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Broke Father Poisons Daughter ‘Than Let Her Starve’

Terrible how a broke father allegedly poisoned his daughter last month because he could no longer take care of him after losing his job due to lockdown.

Russel Makhubela, 32, his partner Thanduzile Ndlovu, 26, and their two-year-old daughter Phiwokuhle Ndlovu moved from Mbombela to the newer L section of Lawley township in Gauteng in August last year to look for work TimesLive reports.

Despite being a registered security officer, Makhubela was unable to find work and could not afford the fees to maintain his registration. He was working piece jobs when lockdown was enforced and the family lost their home.

Julie Smith, researcher at the Pietermaritzburg Economic Justice & Dignity Group (PMBEJD), said malnutrition and hunger were a systemic problem and that cases like this highlighted what was happening to many other families in SA.

“What we are hearing are cases like these where people choose suicide rather than starvation. Starvation is a very painful process, and you don’t see homes of people where everyone died from starvation, but rather you hear about suicides and other issues like health and mental health crises.”

Phiwokuhle Ndlovu, 2, was allegedly poisoned by her father Russel Makhubela, 32, who is on the run and believed to have also ingested the poison.
Phiwokuhle Ndlovu, 2, was allegedly poisoned by her father Russel Makhubela, 32, who is on the run and believed to have also ingested the poison. Image: Supplied by the family

On Thursday, March 25, the family went to gather firewood in the thickets above their shack when Makhubela, depressed and desperate after having to rely on his sister for money, decided the family should commit suicide rather than suffer poverty.

The wood was to cook their last cup of mealie meal – their only food that day.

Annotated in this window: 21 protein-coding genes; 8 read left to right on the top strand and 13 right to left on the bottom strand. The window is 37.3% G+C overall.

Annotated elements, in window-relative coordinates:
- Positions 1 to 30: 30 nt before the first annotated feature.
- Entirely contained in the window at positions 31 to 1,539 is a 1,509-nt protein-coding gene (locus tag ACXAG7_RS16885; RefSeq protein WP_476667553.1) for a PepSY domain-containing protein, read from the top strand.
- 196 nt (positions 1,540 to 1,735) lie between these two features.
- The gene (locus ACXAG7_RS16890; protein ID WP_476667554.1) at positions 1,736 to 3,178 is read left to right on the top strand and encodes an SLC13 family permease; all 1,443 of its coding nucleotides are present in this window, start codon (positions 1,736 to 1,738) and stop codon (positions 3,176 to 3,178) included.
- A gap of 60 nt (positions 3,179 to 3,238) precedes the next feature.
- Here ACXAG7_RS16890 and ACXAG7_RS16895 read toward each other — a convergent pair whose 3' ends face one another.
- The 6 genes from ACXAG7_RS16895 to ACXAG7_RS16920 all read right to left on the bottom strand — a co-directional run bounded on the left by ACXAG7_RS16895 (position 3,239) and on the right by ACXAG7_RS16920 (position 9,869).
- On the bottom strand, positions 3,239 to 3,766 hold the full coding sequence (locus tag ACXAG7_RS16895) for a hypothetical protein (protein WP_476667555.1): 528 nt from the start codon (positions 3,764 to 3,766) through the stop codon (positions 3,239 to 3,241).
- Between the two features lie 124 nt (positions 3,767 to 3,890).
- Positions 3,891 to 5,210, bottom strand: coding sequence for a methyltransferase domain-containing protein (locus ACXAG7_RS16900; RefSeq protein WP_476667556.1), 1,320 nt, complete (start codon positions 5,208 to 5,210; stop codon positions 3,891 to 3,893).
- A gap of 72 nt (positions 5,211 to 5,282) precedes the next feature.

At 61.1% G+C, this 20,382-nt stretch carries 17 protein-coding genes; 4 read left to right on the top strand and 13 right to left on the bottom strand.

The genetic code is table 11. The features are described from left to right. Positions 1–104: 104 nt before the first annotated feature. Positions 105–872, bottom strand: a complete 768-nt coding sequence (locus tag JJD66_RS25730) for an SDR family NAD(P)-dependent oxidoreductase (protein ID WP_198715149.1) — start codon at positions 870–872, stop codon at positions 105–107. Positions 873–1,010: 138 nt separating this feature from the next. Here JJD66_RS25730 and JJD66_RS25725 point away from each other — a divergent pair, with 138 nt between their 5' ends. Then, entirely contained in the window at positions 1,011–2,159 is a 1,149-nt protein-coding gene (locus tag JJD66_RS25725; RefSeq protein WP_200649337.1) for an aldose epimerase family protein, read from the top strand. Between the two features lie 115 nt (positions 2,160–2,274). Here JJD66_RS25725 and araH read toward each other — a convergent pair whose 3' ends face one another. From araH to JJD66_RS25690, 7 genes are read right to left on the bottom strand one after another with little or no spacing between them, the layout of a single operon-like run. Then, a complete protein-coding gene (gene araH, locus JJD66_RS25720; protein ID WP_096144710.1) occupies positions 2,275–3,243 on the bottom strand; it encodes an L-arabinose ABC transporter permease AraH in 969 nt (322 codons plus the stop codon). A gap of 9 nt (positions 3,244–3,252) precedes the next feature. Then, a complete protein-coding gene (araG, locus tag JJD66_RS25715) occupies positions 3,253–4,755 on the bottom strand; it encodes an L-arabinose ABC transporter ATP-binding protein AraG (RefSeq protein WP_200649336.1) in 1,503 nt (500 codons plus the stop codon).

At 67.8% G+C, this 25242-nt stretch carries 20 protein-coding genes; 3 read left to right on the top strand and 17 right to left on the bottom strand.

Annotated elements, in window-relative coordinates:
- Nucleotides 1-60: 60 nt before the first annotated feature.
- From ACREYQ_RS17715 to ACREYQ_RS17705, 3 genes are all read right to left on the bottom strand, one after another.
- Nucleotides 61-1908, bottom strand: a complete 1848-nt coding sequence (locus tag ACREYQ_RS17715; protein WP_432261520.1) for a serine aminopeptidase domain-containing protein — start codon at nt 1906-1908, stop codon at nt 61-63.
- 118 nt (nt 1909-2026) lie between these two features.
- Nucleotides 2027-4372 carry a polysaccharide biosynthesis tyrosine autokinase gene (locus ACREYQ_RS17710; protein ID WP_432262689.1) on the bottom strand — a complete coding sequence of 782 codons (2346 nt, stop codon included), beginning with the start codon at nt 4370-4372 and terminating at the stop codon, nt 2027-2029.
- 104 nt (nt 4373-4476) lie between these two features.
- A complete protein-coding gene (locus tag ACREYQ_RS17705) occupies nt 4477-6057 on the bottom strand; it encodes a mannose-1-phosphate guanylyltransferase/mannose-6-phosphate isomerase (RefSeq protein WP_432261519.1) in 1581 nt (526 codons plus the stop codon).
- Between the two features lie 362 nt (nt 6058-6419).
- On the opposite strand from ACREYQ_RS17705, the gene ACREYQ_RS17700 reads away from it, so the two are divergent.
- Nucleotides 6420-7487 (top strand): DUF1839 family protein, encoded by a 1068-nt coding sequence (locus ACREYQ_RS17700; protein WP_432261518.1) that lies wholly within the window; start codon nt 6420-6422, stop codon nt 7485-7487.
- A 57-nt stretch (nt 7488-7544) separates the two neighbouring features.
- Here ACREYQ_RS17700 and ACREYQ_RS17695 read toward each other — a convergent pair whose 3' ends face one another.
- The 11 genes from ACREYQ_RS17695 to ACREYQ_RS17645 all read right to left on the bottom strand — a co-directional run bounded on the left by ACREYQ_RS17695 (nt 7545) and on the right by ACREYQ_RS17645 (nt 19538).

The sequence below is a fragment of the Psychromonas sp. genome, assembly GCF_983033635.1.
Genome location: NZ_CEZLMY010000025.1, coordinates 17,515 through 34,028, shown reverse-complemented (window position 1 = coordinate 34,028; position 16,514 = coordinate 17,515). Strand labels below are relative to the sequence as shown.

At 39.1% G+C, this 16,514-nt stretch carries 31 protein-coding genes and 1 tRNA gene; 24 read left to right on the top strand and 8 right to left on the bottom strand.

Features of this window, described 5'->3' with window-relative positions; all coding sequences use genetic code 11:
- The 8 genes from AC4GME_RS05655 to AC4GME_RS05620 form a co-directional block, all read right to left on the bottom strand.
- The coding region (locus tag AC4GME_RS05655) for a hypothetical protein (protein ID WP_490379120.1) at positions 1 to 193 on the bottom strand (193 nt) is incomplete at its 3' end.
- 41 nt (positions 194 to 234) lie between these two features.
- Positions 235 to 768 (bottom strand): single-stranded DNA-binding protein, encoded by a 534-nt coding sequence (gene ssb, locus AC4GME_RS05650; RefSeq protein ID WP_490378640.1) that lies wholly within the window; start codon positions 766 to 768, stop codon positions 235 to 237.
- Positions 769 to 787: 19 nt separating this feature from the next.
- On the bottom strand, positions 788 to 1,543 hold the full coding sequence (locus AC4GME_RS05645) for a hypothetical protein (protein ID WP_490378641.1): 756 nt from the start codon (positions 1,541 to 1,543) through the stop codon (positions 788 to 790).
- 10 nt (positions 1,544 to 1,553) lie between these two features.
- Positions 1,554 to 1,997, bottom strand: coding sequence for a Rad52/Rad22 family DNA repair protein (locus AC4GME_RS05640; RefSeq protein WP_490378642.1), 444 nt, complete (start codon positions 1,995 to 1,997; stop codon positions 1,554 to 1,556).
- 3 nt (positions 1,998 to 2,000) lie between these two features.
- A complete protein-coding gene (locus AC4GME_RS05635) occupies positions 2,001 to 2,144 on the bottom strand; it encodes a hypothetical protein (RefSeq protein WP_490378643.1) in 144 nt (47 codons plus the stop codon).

Ndlovu explained what happened.

“He … asked me: ‘How would you manage to take care of the kids if I’m gone?’ And I said: ‘I’ll try my best even though we have little money.’ But he told me he’d taken poison and given it to the child too. He said we should die together as a family rather than suffer through poverty.

“I said I wouldn’t and pleaded with him to go back home, but he told me: ‘Can you see what’s happening to the child? It’s too late.’ I looked and there was froth coming from her mouth.

“I ran with the child, crying for help, but then I looked down at her and realised she was no more. I looked back up the hill for my husband, but he had disappeared.”

Phiwokuhle was buried last week Wednesday in a ceremony provided by Ndlovu’s community.

On Monday, police spokesperson Capt Kay Makhubela said the SAPS was still looking for Makhubela.

Last week Capt Mavela Masondo said police began searching for him as soon as they got the callout. He confirmed the toddler had died after ingesting “an unknown substance”.

Masondo said dogs were brought in and they had found items of the man’s clothing near a small dam at the top of the hill. Divers had searched the water but had not found anything.

To determine the substance that killed the toddler might also be a long wait – up to a decade.

Health minister Zweli Mkhize told parliament in January that 28,818 toxicology reports were outstanding in three of the department’s laboratories and that more than 30,000 reports had been outstanding for 10 years and longer.


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